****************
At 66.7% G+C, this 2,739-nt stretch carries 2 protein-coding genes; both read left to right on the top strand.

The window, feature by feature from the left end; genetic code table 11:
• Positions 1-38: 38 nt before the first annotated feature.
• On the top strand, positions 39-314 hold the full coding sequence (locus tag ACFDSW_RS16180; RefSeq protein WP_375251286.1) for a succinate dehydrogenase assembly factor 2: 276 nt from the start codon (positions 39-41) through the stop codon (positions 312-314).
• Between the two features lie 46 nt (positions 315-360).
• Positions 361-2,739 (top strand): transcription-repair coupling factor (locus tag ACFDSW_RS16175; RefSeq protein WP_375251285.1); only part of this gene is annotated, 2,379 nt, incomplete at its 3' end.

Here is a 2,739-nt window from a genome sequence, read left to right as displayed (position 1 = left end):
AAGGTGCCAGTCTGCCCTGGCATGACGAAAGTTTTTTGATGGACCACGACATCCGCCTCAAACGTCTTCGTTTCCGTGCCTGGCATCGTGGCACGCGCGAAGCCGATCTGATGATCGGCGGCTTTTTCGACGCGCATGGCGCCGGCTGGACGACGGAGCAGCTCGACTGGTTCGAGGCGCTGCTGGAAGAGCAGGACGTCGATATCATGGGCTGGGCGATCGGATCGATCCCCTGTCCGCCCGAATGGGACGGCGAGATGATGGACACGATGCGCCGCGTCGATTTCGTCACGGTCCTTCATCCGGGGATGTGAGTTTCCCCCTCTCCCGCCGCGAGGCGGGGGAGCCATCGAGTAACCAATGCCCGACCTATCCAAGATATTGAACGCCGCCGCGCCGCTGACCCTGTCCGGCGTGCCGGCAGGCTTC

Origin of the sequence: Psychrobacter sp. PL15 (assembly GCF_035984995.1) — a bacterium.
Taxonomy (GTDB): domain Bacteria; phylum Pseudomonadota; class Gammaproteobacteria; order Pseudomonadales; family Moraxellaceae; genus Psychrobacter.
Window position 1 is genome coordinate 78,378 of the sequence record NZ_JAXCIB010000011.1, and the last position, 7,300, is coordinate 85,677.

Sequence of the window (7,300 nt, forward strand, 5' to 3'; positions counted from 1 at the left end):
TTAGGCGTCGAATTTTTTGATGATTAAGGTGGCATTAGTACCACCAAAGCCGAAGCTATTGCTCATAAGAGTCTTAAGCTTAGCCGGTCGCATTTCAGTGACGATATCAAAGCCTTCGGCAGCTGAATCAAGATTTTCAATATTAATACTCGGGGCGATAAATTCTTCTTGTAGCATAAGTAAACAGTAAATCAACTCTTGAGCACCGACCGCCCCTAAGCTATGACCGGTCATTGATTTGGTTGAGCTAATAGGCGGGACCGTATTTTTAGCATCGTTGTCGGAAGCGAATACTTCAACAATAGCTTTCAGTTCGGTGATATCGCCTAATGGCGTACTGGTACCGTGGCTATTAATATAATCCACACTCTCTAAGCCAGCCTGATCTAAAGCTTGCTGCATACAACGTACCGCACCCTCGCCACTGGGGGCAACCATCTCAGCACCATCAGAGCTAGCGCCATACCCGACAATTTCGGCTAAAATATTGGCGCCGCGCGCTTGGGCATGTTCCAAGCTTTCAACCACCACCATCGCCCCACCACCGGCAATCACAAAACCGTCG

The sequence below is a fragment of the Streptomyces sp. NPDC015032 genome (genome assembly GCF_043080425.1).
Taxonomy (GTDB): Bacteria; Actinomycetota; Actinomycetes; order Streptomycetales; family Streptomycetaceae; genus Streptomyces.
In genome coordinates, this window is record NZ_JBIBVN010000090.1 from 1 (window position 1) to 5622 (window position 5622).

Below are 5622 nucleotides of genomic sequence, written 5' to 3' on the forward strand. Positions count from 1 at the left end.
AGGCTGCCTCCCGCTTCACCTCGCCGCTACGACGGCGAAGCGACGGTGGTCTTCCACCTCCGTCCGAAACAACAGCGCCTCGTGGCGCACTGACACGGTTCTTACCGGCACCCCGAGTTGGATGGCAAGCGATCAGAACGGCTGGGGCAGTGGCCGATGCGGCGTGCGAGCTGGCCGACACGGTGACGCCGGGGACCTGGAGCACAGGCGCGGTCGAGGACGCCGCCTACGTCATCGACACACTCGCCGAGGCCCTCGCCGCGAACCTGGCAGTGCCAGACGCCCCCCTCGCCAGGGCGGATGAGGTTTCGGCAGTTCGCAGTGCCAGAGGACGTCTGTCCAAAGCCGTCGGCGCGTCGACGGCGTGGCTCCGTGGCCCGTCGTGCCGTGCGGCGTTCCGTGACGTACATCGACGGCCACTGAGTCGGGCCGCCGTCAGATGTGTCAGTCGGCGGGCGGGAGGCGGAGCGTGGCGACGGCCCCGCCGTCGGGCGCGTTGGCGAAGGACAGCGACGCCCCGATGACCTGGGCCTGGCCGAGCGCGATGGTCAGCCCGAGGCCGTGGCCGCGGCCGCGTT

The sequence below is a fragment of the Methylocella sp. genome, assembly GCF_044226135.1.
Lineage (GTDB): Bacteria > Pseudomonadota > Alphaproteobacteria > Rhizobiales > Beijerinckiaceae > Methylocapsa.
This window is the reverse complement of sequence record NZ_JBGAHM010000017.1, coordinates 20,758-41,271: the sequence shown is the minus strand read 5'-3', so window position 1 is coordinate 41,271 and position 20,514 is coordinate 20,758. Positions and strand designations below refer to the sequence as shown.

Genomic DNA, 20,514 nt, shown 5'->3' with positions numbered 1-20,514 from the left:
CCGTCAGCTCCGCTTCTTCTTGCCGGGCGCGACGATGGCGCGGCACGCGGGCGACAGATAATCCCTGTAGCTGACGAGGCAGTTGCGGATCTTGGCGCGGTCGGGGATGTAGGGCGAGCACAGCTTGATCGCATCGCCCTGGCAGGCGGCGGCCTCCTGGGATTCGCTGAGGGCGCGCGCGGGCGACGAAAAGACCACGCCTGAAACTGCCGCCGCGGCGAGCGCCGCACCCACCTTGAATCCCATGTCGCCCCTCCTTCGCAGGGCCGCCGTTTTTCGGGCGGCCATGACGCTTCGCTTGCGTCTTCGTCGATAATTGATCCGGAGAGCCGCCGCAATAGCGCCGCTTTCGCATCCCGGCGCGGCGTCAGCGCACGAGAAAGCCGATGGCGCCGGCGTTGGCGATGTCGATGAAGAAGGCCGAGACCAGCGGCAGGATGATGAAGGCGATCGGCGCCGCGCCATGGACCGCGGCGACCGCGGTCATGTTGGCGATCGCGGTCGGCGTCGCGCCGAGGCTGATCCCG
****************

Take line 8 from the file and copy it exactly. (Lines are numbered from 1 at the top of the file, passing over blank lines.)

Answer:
AAGGTGCCAGTCTGCCCTGGCATGACGAAAGTTTTTTGATGGACCACGACATCCGCCTCAAACGTCTTCGTTTCCGTGCCTGGCATCGTGGCACGCGCGAAGCCGATCTGATGATCGGCGGCTTTTTCGACGCGCATGGCGCCGGCTGGACGACGGAGCAGCTCGACTGGTTCGAGGCGCTGCTGGAAGAGCAGGACGTCGATATCATGGGCTGGGCGATCGGATCGATCCCCTGTCCGCCCGAATGGGACGGCGAGATGATGGACACGATGCGCCGCGTCGATTTCGTCACGGTCCTTCATCCGGGGATGTGAGTTTCCCCCTCTCCCGCCGCGAGGCGGGGGAGCCATCGAGTAACCAATGCCCGACCTATCCAAGATATTGAACGCCGCCGCGCCGCTGACCCTGTCCGGCGTGCCGGCAGGCTTC